Tuesday, March 10, 2020

Install scripts: A maybe not so good idea

Many software projects offer a script to install the application with a single command. For CrateDB we have one as well and I think it was a mistake to create one.

Install CrateDB: The difficult way

Let me first explain the steps required to get CrateDB running without the use of a script. If you’re on a Unix system, the steps to run CrateDB (as of CrateDB 4.1) are:

  1. Install a JRE >= 11
  2. Download the CrateDB tarball
  3. Extract the tarball
  4. Launch it

The commands for that, under Archlinux, are:

sudo pacman -S jdk-openjdk
wget https://cdn.crate.io/downloads/releases/crate-4.1.3.tar.gz
tar xvzf crate-4.1.3.tar.gz

I’m sure most developers are familiar with those steps. Remembering the arguments to tar is a challenge for some. But for those, aunpack from atool can help.

Install CrateDB: The easy way

Still, 4 commands are apparently 3 too many, so the install instructions for CrateDB look like this instead:

sh$ bash -c "$(curl -L https://try.crate.io/)"

That’s better - or maybe it isn’t? What’s wrong with using try.crate.io?

It obfuscates the steps required to get CrateDB up and running. If you invoke bash -c "$(curl -L https://try.crate.io/)" you have no idea what happens. It might call into sudo and install CrateDB on a system level. It could try to create new users and groups or change system settings. Sure, you’d get a password prompt to alert you, unless you configured sudo to allow certain commands without password invocation.

The point is, you don’t know what happens. But what does happen?

The script backing try.crate.io is online on Github, called try.sh. It is about 200 line of bash, less if you don’t count the license header.

It tries to:

  • Detect the kind of system you’re running. (By sourcing various files in /etc, like /etc/os-release)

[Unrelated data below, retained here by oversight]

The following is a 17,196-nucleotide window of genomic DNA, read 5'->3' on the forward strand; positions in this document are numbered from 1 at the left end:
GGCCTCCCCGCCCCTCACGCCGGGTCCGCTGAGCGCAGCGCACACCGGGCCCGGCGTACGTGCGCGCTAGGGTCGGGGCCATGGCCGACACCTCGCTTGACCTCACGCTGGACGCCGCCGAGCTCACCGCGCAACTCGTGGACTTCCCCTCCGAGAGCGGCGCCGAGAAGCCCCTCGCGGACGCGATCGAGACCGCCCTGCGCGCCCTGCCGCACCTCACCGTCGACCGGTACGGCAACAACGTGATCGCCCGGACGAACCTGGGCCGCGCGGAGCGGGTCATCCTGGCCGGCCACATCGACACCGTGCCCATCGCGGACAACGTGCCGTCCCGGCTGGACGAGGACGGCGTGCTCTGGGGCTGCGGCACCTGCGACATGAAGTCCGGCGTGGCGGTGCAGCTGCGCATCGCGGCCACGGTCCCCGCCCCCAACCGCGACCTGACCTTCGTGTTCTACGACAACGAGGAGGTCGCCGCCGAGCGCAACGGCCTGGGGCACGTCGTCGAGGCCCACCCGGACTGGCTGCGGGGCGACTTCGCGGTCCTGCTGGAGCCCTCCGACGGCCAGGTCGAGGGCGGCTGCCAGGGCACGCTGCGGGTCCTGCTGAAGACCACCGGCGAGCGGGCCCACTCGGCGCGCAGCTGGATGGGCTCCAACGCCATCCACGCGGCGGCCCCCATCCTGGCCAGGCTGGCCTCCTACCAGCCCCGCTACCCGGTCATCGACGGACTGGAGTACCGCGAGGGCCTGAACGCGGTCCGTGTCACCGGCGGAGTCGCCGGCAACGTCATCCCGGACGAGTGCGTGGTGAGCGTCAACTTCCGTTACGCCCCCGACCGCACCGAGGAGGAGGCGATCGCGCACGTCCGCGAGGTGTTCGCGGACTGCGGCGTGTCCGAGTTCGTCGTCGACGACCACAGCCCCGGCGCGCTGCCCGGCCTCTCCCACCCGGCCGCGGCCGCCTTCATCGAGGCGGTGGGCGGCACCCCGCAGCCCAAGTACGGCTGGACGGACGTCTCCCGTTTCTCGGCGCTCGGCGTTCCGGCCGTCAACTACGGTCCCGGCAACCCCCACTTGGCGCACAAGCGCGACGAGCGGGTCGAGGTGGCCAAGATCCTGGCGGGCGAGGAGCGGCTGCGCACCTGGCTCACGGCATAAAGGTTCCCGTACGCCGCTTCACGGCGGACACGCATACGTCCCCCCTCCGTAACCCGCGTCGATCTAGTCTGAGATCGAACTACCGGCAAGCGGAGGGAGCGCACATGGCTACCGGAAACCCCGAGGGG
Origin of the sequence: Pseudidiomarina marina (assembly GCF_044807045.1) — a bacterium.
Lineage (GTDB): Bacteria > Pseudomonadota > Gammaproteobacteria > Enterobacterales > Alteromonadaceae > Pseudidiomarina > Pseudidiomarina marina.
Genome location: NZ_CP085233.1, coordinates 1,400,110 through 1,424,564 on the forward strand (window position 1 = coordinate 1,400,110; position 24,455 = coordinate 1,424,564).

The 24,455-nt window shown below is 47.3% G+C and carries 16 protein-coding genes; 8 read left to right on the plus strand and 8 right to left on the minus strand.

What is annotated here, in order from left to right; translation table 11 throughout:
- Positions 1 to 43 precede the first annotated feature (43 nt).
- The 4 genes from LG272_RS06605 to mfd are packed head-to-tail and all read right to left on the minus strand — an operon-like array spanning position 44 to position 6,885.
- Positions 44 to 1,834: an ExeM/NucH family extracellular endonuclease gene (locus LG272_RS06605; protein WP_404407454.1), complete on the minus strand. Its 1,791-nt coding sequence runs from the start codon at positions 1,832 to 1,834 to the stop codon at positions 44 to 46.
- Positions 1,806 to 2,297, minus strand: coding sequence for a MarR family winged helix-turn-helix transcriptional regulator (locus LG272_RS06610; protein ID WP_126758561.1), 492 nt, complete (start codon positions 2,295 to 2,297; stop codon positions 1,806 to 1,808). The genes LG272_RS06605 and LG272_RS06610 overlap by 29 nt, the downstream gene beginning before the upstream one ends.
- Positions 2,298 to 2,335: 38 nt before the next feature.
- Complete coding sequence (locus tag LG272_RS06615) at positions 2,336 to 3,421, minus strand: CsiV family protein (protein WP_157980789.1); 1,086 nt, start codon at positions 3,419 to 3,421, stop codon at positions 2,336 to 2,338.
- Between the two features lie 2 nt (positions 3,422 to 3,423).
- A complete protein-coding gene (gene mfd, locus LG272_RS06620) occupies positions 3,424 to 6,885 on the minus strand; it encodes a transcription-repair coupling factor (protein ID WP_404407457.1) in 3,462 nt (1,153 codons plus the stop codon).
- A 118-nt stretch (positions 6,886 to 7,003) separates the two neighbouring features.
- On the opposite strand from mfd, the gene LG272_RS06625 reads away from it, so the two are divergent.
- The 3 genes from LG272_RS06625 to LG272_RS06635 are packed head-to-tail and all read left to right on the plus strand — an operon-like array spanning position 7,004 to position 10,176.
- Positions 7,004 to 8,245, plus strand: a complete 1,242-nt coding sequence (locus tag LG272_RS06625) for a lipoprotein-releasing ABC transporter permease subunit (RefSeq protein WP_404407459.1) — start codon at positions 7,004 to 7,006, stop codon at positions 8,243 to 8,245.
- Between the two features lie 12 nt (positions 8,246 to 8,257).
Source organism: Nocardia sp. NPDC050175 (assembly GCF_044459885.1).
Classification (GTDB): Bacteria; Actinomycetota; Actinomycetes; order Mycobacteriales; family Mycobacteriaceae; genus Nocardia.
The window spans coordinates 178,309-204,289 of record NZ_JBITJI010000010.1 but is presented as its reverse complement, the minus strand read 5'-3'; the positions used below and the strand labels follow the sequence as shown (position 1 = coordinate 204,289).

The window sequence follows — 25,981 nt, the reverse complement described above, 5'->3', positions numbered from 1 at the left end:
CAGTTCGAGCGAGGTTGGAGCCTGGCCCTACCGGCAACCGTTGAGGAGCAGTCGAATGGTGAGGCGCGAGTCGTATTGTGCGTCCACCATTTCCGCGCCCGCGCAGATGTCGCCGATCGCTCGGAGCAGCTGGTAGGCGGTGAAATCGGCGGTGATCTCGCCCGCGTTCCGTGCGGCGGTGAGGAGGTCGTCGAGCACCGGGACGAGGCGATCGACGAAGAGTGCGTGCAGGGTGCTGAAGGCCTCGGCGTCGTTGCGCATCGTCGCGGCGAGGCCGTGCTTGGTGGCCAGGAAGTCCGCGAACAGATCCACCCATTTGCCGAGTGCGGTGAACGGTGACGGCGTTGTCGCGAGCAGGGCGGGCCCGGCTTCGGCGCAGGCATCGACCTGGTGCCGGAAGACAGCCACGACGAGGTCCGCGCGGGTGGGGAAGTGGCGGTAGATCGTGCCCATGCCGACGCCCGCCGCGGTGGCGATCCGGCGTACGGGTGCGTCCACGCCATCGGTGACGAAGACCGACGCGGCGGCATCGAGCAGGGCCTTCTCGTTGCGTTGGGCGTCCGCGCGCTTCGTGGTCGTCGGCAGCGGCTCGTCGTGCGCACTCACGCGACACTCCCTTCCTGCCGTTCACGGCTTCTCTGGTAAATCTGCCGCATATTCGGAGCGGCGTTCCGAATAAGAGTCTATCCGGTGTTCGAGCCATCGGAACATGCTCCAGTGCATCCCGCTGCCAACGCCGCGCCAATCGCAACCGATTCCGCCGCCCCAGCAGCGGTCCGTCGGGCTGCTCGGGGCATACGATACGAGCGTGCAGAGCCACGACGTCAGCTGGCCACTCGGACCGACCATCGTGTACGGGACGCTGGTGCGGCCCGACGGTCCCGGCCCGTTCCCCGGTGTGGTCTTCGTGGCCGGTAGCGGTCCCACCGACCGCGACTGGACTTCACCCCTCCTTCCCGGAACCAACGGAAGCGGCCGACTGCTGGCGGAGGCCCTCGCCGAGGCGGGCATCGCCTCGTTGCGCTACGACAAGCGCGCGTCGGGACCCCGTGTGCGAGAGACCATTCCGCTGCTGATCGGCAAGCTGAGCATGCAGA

• Detect if you have Java installed. If not it calls sudo <pkgManager> <java-packageName> to install it.
  • It verifies that you have the right version of Java. To parse the Java version it uses awk.
  • It downloads the tarball.
  • It extracts the tarball.
  • It launches CrateDB.
  • It waits for CrateDB to start up and become responsive using nc
  • Depending on your system, it opens the administration interface in your browser.

This is a lot of extra complexity to turn the four “difficult” steps into a single step. Is this a good trade-off? My answer is no. Consider the maintenance burden:

  • The default packages available in a distribution could change. nc and awk which are used by the script could become unavailable
  • The name of the java package could change.
  • The files used for the system detection in /etc could change

All of these outside of our control and if anything breaks, the user has no clue how to proceed.

This is but one example of a common theme: We take something that is simple and try to make it easier, but in an attempt to do so, we add complexity.

All problems in computer science can be solved by another level of indirection … except for the problem of too many layers of indirection